” Your engineering skills and concern for the environment are rewarded when you develop and patent technology to help oil pipelines withstand rupturing during earthquakes. The royalties are as good as gold.” Value: 10 Million
I live in West Texas, land of the pump jacks. I have often wished I could say I owned just one of them. I don’t think it will ever happen. I also think it would be cool to have the mind of an engineer that can create or in this situation fix something. Their services would easily be worth 10 million. I’m assuming British Petroleum is in search of a few good engineers at the moment. We all would be indebted for the help of a few good engineers.
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I enjoyed a good read this past week called The Big Rich, written by Bryan Burrough. I am not a fast reader but I do love history books, especially ones about Texas history. I remember how much I enjoyed having to take Texas history in the 7th grade and I have been hooked ever since.
The book chronicles the history of four prominent Texas oil families who were at the beginning of oil discovery in Texas in the early 20th century. These families acquired vast fortunes. Unfortunately much of the wealth was eventually lost by the close of that same century. I used to enjoy watching the 1980’s TV show, Dallas, but doubted people actually lived like JR Ewing. Well, Mr. Burrough does a nice job of revealing just how independent and rough-living some of the wildcatters really were. They made the sex charades of JR look quite tame. I suppose some people have a risk gene that enables them to gamble their last bit of money on one more business venture or in this case a possible “gusher.” I read that movie stars, great athletes, and many prominent politicians also have this same “go for it,” and “I’ll deal with the results later,” attitude. They want to experience life to the fullest at the moment. Unfortunately, it often spills over into other areas of their lives resulting in gambling, drugs and sex adventures. These personalities also seem to intrigue us, and I think The Big Rich did a good job of revealing the lives of these families.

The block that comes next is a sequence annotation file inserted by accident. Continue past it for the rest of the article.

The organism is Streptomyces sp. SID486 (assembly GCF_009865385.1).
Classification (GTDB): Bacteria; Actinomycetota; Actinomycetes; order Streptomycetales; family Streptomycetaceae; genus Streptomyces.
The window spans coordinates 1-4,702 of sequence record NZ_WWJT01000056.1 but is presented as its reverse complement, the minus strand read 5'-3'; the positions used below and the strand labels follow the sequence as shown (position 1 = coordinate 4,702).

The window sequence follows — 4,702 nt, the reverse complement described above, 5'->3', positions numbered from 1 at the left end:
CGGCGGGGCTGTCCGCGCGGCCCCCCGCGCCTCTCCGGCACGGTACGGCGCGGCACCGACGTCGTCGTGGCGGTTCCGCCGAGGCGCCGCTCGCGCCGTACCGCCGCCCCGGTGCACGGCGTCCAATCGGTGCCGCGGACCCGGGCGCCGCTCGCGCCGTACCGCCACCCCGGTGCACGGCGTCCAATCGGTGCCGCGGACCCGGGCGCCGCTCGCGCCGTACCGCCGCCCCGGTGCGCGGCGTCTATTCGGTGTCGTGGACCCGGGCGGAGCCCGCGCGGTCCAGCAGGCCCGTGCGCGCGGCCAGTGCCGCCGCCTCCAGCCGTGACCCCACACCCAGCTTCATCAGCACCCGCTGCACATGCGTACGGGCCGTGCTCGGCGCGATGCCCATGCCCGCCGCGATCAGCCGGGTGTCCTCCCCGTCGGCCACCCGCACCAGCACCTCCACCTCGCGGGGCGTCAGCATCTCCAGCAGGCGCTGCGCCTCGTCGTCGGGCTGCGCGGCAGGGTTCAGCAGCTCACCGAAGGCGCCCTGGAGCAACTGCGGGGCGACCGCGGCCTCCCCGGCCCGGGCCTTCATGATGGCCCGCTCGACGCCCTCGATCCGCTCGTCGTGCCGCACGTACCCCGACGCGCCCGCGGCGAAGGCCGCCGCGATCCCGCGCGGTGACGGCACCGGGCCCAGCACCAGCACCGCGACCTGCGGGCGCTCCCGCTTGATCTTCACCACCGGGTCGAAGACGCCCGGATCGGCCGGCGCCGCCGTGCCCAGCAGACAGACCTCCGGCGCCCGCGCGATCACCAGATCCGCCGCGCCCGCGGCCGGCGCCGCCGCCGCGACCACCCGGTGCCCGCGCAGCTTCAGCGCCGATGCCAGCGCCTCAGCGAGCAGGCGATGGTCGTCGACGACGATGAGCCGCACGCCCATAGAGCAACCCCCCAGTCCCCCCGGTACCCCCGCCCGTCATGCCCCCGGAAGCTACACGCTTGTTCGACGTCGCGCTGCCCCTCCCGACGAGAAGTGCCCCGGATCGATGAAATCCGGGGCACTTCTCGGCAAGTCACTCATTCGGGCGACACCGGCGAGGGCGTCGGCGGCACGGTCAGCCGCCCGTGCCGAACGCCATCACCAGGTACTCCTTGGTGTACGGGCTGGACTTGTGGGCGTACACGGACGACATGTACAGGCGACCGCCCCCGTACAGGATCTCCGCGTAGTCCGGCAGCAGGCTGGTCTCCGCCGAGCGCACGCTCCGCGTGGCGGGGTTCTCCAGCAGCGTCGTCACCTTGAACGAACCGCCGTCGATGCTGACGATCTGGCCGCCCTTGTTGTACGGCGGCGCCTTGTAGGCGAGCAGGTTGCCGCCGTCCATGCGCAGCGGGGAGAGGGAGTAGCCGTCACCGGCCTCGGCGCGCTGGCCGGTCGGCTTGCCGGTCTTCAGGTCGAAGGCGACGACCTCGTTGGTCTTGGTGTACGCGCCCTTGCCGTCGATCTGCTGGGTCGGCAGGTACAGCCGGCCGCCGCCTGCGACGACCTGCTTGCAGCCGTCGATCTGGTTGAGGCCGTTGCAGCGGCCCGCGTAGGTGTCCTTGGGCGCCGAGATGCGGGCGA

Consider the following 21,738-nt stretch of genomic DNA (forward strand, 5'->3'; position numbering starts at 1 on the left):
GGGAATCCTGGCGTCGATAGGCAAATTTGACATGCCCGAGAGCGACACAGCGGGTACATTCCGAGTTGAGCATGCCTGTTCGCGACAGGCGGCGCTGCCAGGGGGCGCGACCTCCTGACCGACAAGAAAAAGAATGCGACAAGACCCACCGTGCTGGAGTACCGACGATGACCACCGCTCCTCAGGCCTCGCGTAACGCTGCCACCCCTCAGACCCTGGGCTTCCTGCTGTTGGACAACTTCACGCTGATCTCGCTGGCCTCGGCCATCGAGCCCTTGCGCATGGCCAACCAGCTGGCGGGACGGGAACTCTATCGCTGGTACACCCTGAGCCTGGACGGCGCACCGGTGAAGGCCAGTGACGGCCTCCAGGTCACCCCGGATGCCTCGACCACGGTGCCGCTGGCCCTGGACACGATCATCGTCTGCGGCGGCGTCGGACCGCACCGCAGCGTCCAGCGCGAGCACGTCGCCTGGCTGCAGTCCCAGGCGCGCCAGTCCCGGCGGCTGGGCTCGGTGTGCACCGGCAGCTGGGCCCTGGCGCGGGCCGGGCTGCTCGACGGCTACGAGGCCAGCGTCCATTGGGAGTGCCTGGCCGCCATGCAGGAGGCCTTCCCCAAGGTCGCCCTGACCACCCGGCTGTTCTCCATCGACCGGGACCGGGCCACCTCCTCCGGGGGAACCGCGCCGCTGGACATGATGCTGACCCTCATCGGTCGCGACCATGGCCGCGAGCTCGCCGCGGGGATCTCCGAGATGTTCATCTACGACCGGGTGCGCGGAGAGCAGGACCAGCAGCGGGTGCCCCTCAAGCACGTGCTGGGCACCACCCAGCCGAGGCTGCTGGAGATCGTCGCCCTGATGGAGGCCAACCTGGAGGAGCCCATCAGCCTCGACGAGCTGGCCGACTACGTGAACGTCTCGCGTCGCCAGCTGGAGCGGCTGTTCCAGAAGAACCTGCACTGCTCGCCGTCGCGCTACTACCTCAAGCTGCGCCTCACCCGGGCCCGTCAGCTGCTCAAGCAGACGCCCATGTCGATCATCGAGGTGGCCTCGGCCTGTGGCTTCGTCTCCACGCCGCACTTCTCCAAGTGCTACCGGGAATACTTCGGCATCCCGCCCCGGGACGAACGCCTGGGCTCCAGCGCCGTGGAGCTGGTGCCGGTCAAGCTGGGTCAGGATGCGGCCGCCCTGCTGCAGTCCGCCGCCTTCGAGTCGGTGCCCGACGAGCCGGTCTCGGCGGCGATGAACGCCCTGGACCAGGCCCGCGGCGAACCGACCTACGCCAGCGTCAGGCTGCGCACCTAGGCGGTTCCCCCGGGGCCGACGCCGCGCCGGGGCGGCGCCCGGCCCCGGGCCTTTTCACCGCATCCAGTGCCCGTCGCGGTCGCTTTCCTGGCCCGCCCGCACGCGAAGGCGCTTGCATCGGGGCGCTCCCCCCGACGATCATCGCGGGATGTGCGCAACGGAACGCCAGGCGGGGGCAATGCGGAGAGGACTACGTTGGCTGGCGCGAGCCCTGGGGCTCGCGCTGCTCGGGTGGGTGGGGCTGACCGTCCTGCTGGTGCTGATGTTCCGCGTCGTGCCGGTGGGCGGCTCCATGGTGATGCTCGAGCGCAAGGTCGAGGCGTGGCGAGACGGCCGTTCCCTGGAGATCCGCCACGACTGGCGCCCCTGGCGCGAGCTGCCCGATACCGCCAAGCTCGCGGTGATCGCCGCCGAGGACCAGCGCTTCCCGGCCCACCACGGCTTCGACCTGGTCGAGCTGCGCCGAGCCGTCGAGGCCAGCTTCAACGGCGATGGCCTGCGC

The author mentioned traveling to a West Texas location where an individual can turn 360 degrees in any direction and see pump jacks bobbing up and down as far as you can see. I have been to that, very spot. It is near Kermit, TX.
I had just stopped in a little town called Wink to visit a small museum dedicated to one of its famous persons, the singer Roy Orbison. Pretty Woman is one of his songs you might recognize. As I drove out of Wink I anxiously sought to see desert scenery like out of the Arabian Desert. The remote open spaces of West Texas, some with actual sand dunes have always fascinated me. Just outside of Kermit I found the sand dunes. I also discovered the pump jacks. I stopped the car and just sat there amazed.
The Texas oil man that opened this area to drilling went on to become one of the richest people in America. He was not alone. Other Texas oilmen who discovered their riches in the East Texas oil fields and those near the gulf also amassed fortunes. By the middle of the 20th century four of America’s top ten wealthy were Texas oilmen. It would not last. By the turn of the 21st century the wealthiest were hi-tech creators, Wal-Mart heirs and financial investors. Oil tycoons are no longer even in the top 25. So what happened to the money from these families?
Some of the families eventually gave millions away helping establish hospitals, schools, supporting communities and so forth. On the other hand some families ventured into costly, risky, sometimes questionable legitimate investments that ended up losing much of their families fortunes. Was oil good for these Texas families or for that matter Texas?
The book does a good job of making you wonder if Texas has handled its wealth wisely. A wealth that is no longer as easy to come by as it was in the last century. I believe oil helped bring industry to Texas and thereby fueled the growth of cities such as Houston, Dallas, Midland, Odessa, and numerous others. One lasting effect of Texas oil money according to the book was its affect on American politics. Money has always had a hand in Washington and it was no surprise to me that it helped Lyndon Johnson’s political career. However, I did not realize it was Texas oil money that helped finance religious and conservative radio programs beginning in the 1950’s. In time these movements began to influence the right wing of the Republican Party which still has repercussions today. The book does a good job of chronicling this. Whether that is good or bad is probably dependant on each individual’s political perspective.
I have asked myself if Texas is better because of oil. The book sort of challenged me to ask this question. I was born in Texas and have lived here most of my life. Well, I think it has helped us. I also do not think we have necessarily managed our wealth as well as we should have. But then again I see wealth from a different perspective. I have visited over a dozen countries and over two dozen states and have met decent people everywhere. I also think Texas has been blessed with many, many decent people. That is what I see as the true treasure of Texas. They are what make Texas a great state. Unfortunately, the book did not touch on that much.